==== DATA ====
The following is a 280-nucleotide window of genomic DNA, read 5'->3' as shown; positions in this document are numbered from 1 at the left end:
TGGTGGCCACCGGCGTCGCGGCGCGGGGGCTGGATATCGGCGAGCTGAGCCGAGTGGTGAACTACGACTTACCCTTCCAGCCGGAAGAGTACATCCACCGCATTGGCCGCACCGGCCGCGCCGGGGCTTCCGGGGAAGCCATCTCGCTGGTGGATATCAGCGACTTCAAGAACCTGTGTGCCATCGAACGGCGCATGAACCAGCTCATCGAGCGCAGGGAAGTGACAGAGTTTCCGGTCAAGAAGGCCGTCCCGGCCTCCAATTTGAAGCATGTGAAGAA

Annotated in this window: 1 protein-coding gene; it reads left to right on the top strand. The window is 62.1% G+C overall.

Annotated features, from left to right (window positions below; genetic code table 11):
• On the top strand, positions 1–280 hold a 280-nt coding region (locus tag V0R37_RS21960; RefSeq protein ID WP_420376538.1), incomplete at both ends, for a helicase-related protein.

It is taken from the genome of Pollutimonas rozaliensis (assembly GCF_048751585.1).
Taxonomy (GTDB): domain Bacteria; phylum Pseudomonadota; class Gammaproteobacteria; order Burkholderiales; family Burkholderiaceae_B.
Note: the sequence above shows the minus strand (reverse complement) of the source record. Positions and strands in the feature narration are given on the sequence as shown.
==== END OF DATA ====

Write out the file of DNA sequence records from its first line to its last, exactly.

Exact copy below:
The following is a 280-nucleotide window of genomic DNA, read 5'->3' as shown; positions in this document are numbered from 1 at the left end:
TGGTGGCCACCGGCGTCGCGGCGCGGGGGCTGGATATCGGCGAGCTGAGCCGAGTGGTGAACTACGACTTACCCTTCCAGCCGGAAGAGTACATCCACCGCATTGGCCGCACCGGCCGCGCCGGGGCTTCCGGGGAAGCCATCTCGCTGGTGGATATCAGCGACTTCAAGAACCTGTGTGCCATCGAACGGCGCATGAACCAGCTCATCGAGCGCAGGGAAGTGACAGAGTTTCCGGTCAAGAAGGCCGTCCCGGCCTCCAATTTGAAGCATGTGAAGAA

Annotated in this window: 1 protein-coding gene; it reads left to right on the top strand. The window is 62.1% G+C overall.

Annotated features, from left to right (window positions below; genetic code table 11):
• On the top strand, positions 1–280 hold a 280-nt coding region (locus tag V0R37_RS21960; RefSeq protein ID WP_420376538.1), incomplete at both ends, for a helicase-related protein.

It is taken from the genome of Pollutimonas rozaliensis (assembly GCF_048751585.1).
Taxonomy (GTDB): domain Bacteria; phylum Pseudomonadota; class Gammaproteobacteria; order Burkholderiales; family Burkholderiaceae_B.
Note: the sequence above shows the minus strand (reverse complement) of the source record. Positions and strands in the feature narration are given on the sequence as shown.